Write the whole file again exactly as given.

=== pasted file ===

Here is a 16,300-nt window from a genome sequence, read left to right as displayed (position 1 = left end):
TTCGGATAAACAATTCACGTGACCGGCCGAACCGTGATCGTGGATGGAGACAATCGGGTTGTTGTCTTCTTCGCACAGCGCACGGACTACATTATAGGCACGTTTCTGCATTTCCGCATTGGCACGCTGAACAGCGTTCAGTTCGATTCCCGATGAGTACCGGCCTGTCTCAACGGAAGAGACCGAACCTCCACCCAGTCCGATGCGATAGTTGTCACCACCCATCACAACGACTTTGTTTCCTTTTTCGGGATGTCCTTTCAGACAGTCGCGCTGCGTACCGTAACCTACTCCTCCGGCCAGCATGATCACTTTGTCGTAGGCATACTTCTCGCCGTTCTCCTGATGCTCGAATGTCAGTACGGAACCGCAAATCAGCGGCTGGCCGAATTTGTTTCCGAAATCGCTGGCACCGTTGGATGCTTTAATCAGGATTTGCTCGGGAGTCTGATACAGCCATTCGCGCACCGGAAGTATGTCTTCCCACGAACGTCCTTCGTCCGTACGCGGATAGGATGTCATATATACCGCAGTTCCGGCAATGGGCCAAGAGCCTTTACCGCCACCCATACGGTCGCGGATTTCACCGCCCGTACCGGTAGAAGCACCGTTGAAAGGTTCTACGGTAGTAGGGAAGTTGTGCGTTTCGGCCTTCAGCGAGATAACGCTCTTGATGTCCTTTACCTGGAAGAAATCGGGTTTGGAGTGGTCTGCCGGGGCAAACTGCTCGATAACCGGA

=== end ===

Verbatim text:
Here is a 16,300-nt window from a genome sequence, read left to right as displayed (position 1 = left end):
TTCGGATAAACAATTCACGTGACCGGCCGAACCGTGATCGTGGATGGAGACAATCGGGTTGTTGTCTTCTTCGCACAGCGCACGGACTACATTATAGGCACGTTTCTGCATTTCCGCATTGGCACGCTGAACAGCGTTCAGTTCGATTCCCGATGAGTACCGGCCTGTCTCAACGGAAGAGACCGAACCTCCACCCAGTCCGATGCGATAGTTGTCACCACCCATCACAACGACTTTGTTTCCTTTTTCGGGATGTCCTTTCAGACAGTCGCGCTGCGTACCGTAACCTACTCCTCCGGCCAGCATGATCACTTTGTCGTAGGCATACTTCTCGCCGTTCTCCTGATGCTCGAATGTCAGTACGGAACCGCAAATCAGCGGCTGGCCGAATTTGTTTCCGAAATCGCTGGCACCGTTGGATGCTTTAATCAGGATTTGCTCGGGAGTCTGATACAGCCATTCGCGCACCGGAAGTATGTCTTCCCACGAACGTCCTTCGTCCGTACGCGGATAGGATGTCATATATACCGCAGTTCCGGCAATGGGCCAAGAGCCTTTACCGCCACCCATACGGTCGCGGATTTCACCGCCCGTACCGGTAGAAGCACCGTTGAAAGGTTCTACGGTAGTAGGGAAGTTGTGCGTTTCGGCCTTCAGCGAGATAACGCTCTTGATGTCCTTTACCTGGAAGAAATCGGGTTTGGAGTGGTCTGCCGGGGCAAACTGCTCGATAACCGGA